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Strange


Total Posts: 1597
Joined: Jun 2004
 
Posted: 2019-11-19 03:26
Consistent with the prevailing weather, there is a paper Learning Curve Dynamics with Artificial Neural Networks by Alexei Kondratyev. I don't know much about ANN (or any ML beyond simple linear regressions), but it appears that this methodology can (a) fit historical data that does not necessarily follow normal distribution and (b) potentially add other features into the model.

Has anyone tried to reproduce the results in this paper? Is there an easy way I can play with my datasets and ANN?

PS. given the little I know of ANN, there got to be huge potentially for overfitting the data

"In Russia, every CDS ends in bullet payment"

ronin


Total Posts: 512
Joined: May 2006
 
Posted: 2019-11-19 11:22
On quick reading, the model is:

Given the levels of all points on the curve and the move of one point on the curve, each point on the curve either ticks up, ticks down or stays the same. Regress on historical data.

So if one point moves up, presumably neighbouring points will move up by a siilar amount, and points further away less so. All capped and floored to plus minus one tick. PCA capped and floored, in other words.

The ANN angle looks a little bit contrived to me.

"There is a SIX am?" -- Arthur

nikol


Total Posts: 850
Joined: Jun 2005
 
Posted: 2019-11-19 13:56
For very quick start

https://machinelearningmastery.com/introduction-python-deep-learning-library-tensorflow/

Disclaimer: the site helps with quick start, but at some deeper points you might encounter "lose ends" or simply wrong statements there.

There are many examples in github.

At some point I switched to keras.tensorflow on CUDA. Really fast. But all-in-all it is perhaps better to rent one of those AI-clouds with pre-installation.

Today, Google's Tensorflow is most famous, however, yesterday I read some stats that 70% of all publications of 2019 use PyTorch (dev by FB).

To overcome overfitting problem you could use blend of models to MC-generate training sample and then use "transfer learning" techniques (no single recipe) to train on smaller and real sample. It is sort of "deep learning".

ANN is good to use when you want to reduce operational hurdle, not to improve your knowledge about things (there are some exceptions though).

Example: imagine, you calibrated data with model-A, but tomorrow it stops working and you substitute it with model-B. It takes time to: identify that something is wrong, search for replacement, implement/test/put into production. With ANN basically there is no transition, you just incrementally train (transition learning) your model such that it adopts new reality.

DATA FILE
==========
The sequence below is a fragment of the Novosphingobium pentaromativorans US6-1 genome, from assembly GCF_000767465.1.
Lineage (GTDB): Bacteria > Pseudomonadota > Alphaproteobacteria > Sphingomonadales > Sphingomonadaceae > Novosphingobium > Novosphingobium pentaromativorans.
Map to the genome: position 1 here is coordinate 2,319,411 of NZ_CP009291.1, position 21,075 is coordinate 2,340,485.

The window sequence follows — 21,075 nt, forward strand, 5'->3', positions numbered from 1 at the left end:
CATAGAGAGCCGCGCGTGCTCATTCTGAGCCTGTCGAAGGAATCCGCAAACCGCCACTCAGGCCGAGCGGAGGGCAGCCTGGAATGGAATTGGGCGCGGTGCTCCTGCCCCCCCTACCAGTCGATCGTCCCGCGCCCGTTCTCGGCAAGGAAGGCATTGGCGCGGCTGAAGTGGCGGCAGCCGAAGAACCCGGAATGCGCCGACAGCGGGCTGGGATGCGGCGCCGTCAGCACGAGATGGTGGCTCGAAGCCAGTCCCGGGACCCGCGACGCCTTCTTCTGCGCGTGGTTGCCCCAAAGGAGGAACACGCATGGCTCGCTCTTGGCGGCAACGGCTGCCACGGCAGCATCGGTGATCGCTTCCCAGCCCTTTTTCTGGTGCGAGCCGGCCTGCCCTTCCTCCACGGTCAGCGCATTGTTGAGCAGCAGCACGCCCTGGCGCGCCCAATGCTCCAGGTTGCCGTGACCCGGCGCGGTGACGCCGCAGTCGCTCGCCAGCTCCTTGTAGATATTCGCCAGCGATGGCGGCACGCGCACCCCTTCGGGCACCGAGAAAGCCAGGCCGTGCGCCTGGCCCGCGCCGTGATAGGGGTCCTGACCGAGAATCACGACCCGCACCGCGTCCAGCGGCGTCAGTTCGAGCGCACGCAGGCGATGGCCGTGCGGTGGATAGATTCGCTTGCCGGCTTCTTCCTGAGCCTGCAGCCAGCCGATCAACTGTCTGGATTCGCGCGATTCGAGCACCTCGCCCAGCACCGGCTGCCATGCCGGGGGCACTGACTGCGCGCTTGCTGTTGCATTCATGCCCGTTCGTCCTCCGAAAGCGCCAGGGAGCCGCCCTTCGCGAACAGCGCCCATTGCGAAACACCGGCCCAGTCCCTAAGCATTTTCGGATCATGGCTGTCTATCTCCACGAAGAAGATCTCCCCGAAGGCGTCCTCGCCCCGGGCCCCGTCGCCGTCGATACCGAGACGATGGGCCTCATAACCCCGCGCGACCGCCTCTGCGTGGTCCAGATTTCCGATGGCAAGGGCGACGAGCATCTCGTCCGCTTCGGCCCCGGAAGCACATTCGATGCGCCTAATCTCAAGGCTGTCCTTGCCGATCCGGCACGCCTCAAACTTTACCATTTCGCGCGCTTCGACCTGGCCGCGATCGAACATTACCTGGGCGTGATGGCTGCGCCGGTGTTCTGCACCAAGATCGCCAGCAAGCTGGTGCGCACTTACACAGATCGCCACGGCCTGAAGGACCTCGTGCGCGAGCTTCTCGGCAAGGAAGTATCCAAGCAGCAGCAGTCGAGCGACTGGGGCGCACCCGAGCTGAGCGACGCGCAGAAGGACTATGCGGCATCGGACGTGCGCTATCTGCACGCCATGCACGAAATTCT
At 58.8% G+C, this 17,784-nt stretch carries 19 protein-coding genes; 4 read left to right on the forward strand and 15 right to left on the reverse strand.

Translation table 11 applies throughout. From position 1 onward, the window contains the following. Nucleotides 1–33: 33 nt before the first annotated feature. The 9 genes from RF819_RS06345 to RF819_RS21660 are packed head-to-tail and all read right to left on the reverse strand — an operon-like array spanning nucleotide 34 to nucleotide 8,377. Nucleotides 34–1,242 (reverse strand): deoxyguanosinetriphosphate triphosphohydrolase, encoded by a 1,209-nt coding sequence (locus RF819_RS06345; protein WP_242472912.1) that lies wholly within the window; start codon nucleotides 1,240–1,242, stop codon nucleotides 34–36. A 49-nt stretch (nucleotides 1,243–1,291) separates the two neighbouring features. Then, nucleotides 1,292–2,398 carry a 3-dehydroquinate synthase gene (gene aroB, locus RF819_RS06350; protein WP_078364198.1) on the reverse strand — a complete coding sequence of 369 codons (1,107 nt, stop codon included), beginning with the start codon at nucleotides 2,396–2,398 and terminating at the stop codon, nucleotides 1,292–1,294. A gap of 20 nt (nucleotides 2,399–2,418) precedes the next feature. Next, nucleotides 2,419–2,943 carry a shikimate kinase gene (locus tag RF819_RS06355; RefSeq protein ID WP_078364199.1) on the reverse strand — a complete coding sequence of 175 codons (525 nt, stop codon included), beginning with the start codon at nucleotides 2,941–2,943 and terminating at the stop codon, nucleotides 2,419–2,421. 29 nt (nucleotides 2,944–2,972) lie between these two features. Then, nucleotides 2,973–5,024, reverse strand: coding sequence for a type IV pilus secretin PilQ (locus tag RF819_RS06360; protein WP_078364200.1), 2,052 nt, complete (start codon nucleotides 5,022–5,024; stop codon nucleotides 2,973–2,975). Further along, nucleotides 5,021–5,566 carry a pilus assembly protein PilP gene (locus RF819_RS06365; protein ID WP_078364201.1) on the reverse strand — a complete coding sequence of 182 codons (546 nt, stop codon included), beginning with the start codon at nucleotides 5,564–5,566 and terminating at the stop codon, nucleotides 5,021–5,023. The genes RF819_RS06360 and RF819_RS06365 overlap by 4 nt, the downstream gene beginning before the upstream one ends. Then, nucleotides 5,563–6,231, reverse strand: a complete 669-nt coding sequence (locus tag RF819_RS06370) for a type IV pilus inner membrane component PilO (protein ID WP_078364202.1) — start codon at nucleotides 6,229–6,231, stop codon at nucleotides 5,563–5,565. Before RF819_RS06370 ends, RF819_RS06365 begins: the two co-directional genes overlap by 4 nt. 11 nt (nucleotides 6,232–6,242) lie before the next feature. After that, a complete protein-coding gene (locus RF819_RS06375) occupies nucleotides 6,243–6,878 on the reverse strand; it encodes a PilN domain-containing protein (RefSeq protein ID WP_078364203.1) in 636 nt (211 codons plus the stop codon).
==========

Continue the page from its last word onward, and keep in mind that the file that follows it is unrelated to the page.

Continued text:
PS. ANN does not "understand" the problem. It just fits into it and you don't know exactly why... It involves a lot of intuition, but it grows with experience.

Strange


Total Posts: 1597
Joined: Jun 2004
 
Posted: 2019-11-19 14:23
Just heard a podcast with the guy, not sure what to make of it. His main claim is that "it matches non-gaussian dynamics better than PCA", though I still don't understand how do you back out a fair curve give the current set of points.

@nicol, thanks - i will try playing with it for a little bit

"In Russia, every CDS ends in bullet payment"

nikol


Total Posts: 850
Joined: Jun 2005
 
Posted: 2019-11-19 14:44
for fun:
https://antoinesavine.com/2019/11/01/deep-learning-derivatives-pricing/

In principle, one don't need ANN to do this trick - apply integrated sigmoid to option prices as function of strikes. That's one function. If you apply many nodes (~ANN layer) the fit will become better. Same as increase of polynomial degree.

tabris


Total Posts: 1264
Joined: Feb 2005
 
Posted: 2019-11-20 23:43
I am skeptical. Basically, at lower frequencies, the non gaussian dynamics would be too noisy to render ANN useful for 1 step ahead forecasting and at higher frequencies, the linearity should make PCA a better and simpler choice. Agree with others on this that ANN for this problem just sounds a bit gimmicky. There are possibly/arguably better techniques to achieve what the paper wanted to do out there now.

Dilbert: Why does it seem as though I am the only honest guy on earth? Dogbert: Your type tends not to reproduce.

mtsm


Total Posts: 239
Joined: Dec 2010
 
Posted: 2019-11-22 21:26
Some people from a Eurozone bank mentioned to me that they could not really reproduce that stuff. Not sure how hard they tried. They are a trustworthy crowd though, in the weeds of this stuff.

nikol


Total Posts: 850
Joined: Jun 2005
 
Posted: 2019-11-22 22:03
Short recipes:

- Normalization and input/output transformations are the key. What happens inside is a bit of enigma (not completely of course).
- Start with some very simple network architecture and then make it more complex.
- Gradual increase of complexity is even possible (it is part of learning transfer techniques). This can save overall training time.
- All modern ANN libraries allow intermediate saving of the model (net topology + node weights), use it and keep track of nodes changes, not only output residuals (or whatever metrics in use).

I like this visualization demo. Simple but effective learning kit.

https://playground.tensorflow.org/

nikol


Total Posts: 850
Joined: Jun 2005
 
Posted: 2019-12-04 07:13
https://www.risk.net/awards/7216346/rising-star-in-quant-finance-blanka-horvath-aitor-muguruza-and-mehdi-tomas
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